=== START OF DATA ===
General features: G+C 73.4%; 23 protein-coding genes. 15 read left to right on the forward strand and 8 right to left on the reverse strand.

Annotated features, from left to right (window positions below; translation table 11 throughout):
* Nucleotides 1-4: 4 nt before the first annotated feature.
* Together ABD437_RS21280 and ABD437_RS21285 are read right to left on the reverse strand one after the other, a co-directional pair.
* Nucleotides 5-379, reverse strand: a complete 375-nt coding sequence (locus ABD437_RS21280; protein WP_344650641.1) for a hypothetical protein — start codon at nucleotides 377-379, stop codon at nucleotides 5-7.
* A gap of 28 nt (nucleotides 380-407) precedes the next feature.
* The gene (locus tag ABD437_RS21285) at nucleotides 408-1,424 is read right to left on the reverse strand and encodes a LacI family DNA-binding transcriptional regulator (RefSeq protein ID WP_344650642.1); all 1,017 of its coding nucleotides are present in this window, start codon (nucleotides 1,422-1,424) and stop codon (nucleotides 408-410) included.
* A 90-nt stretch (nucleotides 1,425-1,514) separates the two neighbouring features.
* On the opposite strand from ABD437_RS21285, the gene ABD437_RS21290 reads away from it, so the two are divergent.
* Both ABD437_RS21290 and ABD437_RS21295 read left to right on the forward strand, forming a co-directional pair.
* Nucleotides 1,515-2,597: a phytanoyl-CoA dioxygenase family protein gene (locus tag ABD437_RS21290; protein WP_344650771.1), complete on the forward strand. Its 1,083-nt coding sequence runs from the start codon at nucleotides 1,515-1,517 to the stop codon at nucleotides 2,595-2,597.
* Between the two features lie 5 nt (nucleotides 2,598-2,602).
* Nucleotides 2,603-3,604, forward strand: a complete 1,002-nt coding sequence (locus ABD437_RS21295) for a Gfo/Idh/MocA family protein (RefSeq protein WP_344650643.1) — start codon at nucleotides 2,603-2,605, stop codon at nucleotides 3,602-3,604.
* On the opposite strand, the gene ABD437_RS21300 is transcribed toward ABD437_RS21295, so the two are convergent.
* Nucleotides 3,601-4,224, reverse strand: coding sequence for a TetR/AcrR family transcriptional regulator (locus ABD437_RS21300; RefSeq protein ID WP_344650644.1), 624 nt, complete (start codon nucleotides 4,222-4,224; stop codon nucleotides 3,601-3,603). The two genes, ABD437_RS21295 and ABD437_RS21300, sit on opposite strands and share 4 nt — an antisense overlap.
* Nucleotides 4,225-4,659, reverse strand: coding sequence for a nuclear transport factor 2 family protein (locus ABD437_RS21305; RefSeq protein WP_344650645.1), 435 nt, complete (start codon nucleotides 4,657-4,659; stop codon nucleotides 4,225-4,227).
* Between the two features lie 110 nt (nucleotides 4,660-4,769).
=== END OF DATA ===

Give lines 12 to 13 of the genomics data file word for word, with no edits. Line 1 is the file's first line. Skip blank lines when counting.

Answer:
* Between the two features lie 5 nt (nucleotides 2,598-2,602).
* Nucleotides 2,603-3,604, forward strand: a complete 1,002-nt coding sequence (locus ABD437_RS21295) for a Gfo/Idh/MocA family protein (RefSeq protein WP_344650643.1) — start codon at nucleotides 2,603-2,605, stop codon at nucleotides 3,602-3,604.